A rare baby gorilla has become the first in the UK to be successfully born after an emergency caesarean – performed by a top gynaecologist.
The remarkable operation was carried out after mother Kera, a critically-endangered Western lowland gorilla, was diagnosed with life-threatening pre-eclampsia.
Tests revealed her baby was becoming unresponsive and keepers at Bristol Zoo called in doctors from the local NHS maternity hospital.
They successfully carried out an emergency c-section on the 11 year-old mother – delivering the yet-to-be named baby girl weighing 2lbs 10oz on February 12.
Astonishing footage shows the tiny human-like animal being pulled from its mother’s tummy before vets perform emergency resuscitation and she takes a deep first breath.
It is understood to be the first successful c-section delivery of a gorilla in the UK – and one of fewer than ten in the world.
The baby girl is now being given round-the-clock care by a team of experts at Bristol Zoo where the operation took place.
Prof David Cahill, expert in reproductive medicine at Bristol University and gynaecologist at Bristol’s St Michael’s Hospital, was one of two doctors who performed the surgery.
He has performed hundreds of human caesarian operations in his career but said delivering the baby gorilla was something special.
He said: “Along with having my own children, this is probably one of the biggest achievements of my life and something I will certainly never forget.
“I have since been back to visit Kera and the baby gorilla, it was wonderful to see them both doing so well.”
He added: “Having been involved with the care of these gorillas over the years, with some trepidation and excitement, we were invited to the Zoo to assess the well-being of Kera, because she was in late pregnancy and showed some signs of being unwell.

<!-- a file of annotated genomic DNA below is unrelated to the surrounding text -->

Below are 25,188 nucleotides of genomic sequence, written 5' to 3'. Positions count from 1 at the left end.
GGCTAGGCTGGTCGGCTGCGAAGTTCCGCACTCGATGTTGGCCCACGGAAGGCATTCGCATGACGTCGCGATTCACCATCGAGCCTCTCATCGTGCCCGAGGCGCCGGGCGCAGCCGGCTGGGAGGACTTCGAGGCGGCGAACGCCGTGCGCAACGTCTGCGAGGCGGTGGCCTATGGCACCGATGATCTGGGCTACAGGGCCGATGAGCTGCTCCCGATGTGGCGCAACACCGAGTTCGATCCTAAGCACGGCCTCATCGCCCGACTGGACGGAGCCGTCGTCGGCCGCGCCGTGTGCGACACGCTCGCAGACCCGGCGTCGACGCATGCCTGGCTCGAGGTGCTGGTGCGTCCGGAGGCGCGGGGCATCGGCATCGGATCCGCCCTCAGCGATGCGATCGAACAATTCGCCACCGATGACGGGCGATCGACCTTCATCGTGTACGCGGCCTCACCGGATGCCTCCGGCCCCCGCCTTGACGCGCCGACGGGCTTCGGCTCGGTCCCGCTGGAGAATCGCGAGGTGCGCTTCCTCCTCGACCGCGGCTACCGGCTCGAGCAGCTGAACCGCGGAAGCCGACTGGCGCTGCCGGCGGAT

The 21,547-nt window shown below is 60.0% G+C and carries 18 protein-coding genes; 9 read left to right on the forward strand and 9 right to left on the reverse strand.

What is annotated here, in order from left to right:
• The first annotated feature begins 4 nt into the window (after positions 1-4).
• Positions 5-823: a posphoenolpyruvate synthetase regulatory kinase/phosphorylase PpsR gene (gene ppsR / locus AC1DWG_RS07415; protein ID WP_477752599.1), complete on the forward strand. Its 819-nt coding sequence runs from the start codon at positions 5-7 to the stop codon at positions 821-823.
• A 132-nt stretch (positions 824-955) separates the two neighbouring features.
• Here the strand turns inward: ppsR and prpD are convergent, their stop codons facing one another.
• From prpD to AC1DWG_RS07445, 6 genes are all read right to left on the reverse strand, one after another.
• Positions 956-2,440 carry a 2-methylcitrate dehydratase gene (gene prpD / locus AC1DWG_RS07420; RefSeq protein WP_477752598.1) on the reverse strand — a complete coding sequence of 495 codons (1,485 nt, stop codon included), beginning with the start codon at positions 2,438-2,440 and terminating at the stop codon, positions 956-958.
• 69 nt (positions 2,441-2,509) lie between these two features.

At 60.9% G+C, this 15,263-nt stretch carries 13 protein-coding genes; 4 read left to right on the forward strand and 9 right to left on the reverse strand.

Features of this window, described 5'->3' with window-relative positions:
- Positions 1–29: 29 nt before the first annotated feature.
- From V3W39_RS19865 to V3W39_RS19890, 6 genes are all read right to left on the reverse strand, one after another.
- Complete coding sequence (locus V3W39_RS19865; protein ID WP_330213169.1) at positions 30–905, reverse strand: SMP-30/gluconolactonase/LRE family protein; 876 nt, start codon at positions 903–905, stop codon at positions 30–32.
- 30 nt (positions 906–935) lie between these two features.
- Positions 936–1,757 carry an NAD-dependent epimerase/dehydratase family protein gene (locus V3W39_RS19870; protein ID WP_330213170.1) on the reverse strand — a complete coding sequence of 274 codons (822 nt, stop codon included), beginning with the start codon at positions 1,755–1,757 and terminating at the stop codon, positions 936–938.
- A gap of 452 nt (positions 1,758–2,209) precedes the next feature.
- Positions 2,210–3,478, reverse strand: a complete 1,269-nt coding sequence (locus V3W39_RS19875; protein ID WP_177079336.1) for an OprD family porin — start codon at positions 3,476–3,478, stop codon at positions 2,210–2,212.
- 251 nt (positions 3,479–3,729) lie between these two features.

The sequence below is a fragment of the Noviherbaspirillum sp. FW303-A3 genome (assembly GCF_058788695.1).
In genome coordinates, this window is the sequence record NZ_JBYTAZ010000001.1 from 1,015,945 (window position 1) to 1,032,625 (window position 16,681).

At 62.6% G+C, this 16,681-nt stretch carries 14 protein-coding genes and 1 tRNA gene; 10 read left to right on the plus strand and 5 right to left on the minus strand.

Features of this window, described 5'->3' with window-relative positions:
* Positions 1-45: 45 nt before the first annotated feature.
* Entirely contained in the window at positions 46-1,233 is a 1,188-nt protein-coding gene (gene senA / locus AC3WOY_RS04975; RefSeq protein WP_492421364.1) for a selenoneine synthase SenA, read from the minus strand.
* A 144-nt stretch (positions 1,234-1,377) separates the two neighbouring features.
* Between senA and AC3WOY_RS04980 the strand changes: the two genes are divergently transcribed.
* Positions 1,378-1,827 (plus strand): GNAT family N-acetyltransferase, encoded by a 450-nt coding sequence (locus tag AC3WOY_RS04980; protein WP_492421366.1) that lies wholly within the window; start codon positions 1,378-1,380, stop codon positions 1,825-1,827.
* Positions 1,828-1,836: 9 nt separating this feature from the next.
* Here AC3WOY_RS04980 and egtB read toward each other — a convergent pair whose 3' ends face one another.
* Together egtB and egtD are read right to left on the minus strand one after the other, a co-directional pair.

“Following our assessment, we considered that Kera might have a condition that humans get (pre-eclampsia) and that the only way to treat it was by delivery.
“We also thought that the baby in her uterus was showing signs of being very unwell and in need of delivery.
“My colleague from St Michael’s hospital, Dr Aamna Ali, and I prepared for this extraordinary caesarean section, and delivered a little girl gorilla.”
Kera was rejected by her mother at Barcelona Zoo in 2004 and was hand-reared alongside other young gorillas at a specialist ape nursery in Stuttgart, Germany.
She arrived in Bristol to join six other Western gorillas in September 2008 and last year she became pregnant after mating with nine-year-old Komale.
But she started to show signs of potentially life-threatening pre-eclampsia – a condition that affects some pregnant women, usually during the second half of pregnancy.
The exact cause of pre-eclampsia isn’t known, but is thought to occur when there is a problem with the placenta.
It causes extremely high blood pressure which can only be reversed by giving birth.
On February 12 Kera became very poorly and a scan revealed that her unborn baby gorilla was becoming unresponsive.
She was given a general anaesthetic in the zoo’s on-site clinic, and Prof Cahill and Dr Ali performed the caesarean, assisted by Bristol Zoo staff vet Rowena Killic.
The baby needed help from vets before it was able to breathe independently and the video shows it being intubated, with Rowena Killick breathing into the tube.
Experts rub the baby’s chest and moments pass before they clear her mouth and she takes a huge deep breathe.
It is believed that this is the second or third time a baby gorilla has been born by caesarean section in the UK – but the first time the infant has survived.
Less than ten successful caesareans have taken place at zoos around the world.
John Partridge, senior curator of animals at Bristol Zoo, said: “The birth of any gorilla is a rare and exciting event but the birth of a baby gorilla by caesarean section is even more unusual.
“It wasn’t a decision that we took lightly – Kera was becoming quite poorly and we needed to act fast in order to give the best possible treatment to mother and baby, and to avoid the possibility of losing the baby.”
Vet Rowena Killick said: “This was a very challenging operation and we are immensely grateful for the expert help we received which meant we were able to give care at the very highest level.”
The mum and baby have been separated while the adult is recovering and the baby is being monitored closely by keepers. Neither are currently on-show at the zoo.
Western lowland gorillas are critically endangered although they remain more common than their relatives, the mountain gorillas.
The exact number of western lowland gorillas is not known because they inhabit some of the most dense and remote rainforests in Africa, but there are around 550 in zoos around the world.
They have a gestation period of around 255 days, compared to a 280-day human pregnancy.